Ethiopia’s challenge in Somali region: overcoming ‘mafia’-style violence


Roving militias killing civilians. Prisoners stripped naked and rolled in hot ashes. “Mafia”-style murders and violence that forced more than a million people from their homes.

That’s the legacy that Mustafa Omer, the new president of Ethiopia’s gas-rich Somali region in the east, will have to overcome following the ouster after 11 years of the previous administration. His success could prove a crucial bellwether for efforts to usher in political freedom and reform the powerful security services across the entire Horn of Africa nation.

“The top leadership of the Somali region acted like hooligans for a long period of time: you had mafia-style leaders who were killing their own people,” Mustafa said in an interview. Now, after his predecessor Abdi Mohamoud Omar’s arrest, “the federal government wants to take reform into all regions, politically and security-wise.”

Upheaval in the Somali region is closely linked to the seismic shift Prime Minister Abiy Ahmed is overseeing in Africa’s second-most populous country as it loosens control of the economy, frees thousands of detainees and welcomes once-banned opponents into mainstream politics. Recent violence and thousands of arrests after two rival opposition groups returned to the capital, Addis Ababa, shows the hazards of such fast-moving change.

Abdi has been in an Addis Ababa prison since August, awaiting trial on suspicion of direct involvement in human-rights abuses. Bloomberg wasn’t able to make contact with his legal representatives. Abdi’s mother, Diib Mahad Olow, appeared on Somali-language Universal TV on Sept. 6, asking that prosecutors and Abiy free her son who she said was arbitrarily detained.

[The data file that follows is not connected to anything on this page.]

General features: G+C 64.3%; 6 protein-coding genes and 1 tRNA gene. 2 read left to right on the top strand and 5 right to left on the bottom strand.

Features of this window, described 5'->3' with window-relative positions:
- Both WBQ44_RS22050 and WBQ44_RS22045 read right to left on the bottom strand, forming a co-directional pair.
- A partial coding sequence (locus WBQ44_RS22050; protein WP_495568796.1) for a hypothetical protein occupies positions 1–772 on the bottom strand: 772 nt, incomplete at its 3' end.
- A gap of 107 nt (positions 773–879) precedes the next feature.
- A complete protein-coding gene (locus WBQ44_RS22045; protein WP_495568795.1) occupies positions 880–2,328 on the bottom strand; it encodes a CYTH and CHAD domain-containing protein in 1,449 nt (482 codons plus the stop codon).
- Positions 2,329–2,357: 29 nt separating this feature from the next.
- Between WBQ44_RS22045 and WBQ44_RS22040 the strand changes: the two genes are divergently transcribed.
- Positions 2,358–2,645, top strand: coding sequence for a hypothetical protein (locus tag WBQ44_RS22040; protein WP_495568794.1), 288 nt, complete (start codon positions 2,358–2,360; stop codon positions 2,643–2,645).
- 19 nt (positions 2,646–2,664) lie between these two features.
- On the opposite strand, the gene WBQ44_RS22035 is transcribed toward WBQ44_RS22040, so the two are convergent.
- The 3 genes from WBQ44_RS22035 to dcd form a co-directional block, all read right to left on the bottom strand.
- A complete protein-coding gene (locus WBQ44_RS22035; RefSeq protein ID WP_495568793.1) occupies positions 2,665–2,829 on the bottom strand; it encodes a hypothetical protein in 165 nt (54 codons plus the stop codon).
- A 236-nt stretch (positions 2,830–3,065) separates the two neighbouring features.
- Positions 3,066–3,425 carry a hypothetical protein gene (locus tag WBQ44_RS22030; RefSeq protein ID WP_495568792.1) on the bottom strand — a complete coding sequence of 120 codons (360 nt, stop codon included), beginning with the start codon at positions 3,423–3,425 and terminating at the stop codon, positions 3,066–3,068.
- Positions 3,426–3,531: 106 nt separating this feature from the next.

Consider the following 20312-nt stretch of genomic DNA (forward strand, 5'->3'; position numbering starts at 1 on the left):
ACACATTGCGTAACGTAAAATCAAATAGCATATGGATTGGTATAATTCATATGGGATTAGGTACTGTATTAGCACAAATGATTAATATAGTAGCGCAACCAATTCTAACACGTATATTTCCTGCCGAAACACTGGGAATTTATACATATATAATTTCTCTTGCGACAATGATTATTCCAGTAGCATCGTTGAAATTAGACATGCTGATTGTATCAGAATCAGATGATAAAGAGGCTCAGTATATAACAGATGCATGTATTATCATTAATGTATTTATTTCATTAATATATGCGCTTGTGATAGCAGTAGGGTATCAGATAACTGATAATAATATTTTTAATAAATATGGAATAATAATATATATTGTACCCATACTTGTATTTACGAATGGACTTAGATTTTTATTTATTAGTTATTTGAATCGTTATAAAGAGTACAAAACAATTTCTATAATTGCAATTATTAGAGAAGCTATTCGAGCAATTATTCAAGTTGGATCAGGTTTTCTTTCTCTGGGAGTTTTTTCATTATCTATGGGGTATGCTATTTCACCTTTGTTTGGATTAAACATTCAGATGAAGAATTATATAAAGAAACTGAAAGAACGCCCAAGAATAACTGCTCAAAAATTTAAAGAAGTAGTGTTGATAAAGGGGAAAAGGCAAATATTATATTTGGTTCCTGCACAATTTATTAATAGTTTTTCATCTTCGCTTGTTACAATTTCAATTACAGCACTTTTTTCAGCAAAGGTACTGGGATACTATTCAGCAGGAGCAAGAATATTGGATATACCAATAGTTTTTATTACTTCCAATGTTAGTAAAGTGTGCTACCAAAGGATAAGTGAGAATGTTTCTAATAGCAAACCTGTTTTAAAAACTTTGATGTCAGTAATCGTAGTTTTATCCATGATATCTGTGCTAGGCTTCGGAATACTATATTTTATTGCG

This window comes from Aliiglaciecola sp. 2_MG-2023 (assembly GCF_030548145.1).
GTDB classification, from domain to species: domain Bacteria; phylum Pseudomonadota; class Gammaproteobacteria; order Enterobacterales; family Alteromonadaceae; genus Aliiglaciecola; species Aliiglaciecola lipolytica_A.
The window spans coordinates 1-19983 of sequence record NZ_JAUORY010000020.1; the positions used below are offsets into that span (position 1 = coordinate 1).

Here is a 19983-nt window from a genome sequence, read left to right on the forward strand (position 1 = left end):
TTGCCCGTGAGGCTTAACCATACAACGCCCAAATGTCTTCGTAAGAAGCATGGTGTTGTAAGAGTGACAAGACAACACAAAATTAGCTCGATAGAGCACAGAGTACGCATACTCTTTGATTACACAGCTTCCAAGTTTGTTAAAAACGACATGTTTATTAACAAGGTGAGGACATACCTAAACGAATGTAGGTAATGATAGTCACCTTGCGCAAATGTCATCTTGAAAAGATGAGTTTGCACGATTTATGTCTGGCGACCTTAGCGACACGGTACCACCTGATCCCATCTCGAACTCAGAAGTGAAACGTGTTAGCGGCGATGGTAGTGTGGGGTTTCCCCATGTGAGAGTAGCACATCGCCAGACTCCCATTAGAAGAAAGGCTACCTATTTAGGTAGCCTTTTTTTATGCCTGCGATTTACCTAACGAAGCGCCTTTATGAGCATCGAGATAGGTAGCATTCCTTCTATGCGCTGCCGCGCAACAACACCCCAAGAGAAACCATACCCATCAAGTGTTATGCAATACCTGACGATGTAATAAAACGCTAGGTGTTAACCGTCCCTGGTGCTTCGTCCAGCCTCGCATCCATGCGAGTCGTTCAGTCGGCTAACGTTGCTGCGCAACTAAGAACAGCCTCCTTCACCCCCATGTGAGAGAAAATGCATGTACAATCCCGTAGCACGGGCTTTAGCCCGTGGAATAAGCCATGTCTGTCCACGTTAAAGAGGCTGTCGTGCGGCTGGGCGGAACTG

“If my son has committed crimes against you, the Somali people, I request you to forgive him and help him to get out of prison,” she said.

The Somali region, bigger than France and home to sizable natural gas reserves, is landlocked Ethiopia’s gateway to neighboring Somalia, where Abiy’s government has pledged to co-develop four seaports, as well as a trade corridor to Djibouti and Kenya.

Violence erupted in late 2017 when efforts to demarcate the Somali region’s more than 900-mile boundary with Oromia state started threatening supply chains for contraband and black-market dollars, and ensnared rogue figures in the federal military and intelligence establishment, Mustafa said.

Hundreds of thousands of civilians fled their homes in a conflict between Somali and Oromia communities that Mustafa said was initiated by the Liyu Police, enforcers loyal to his predecessor, before spiraling into tit-for-tat violence and culminating in “broad daylight” killings of near 100 non-Somalis.

After an attack by regional forces on elders and opposition activists in the region’s Dire Dawa city forced about 4,000 people to flee to Djibouti, national authorities decided to act, according to Mustafa, who cited a federal military intelligence report. Their forces ousted and later arrested Abdi.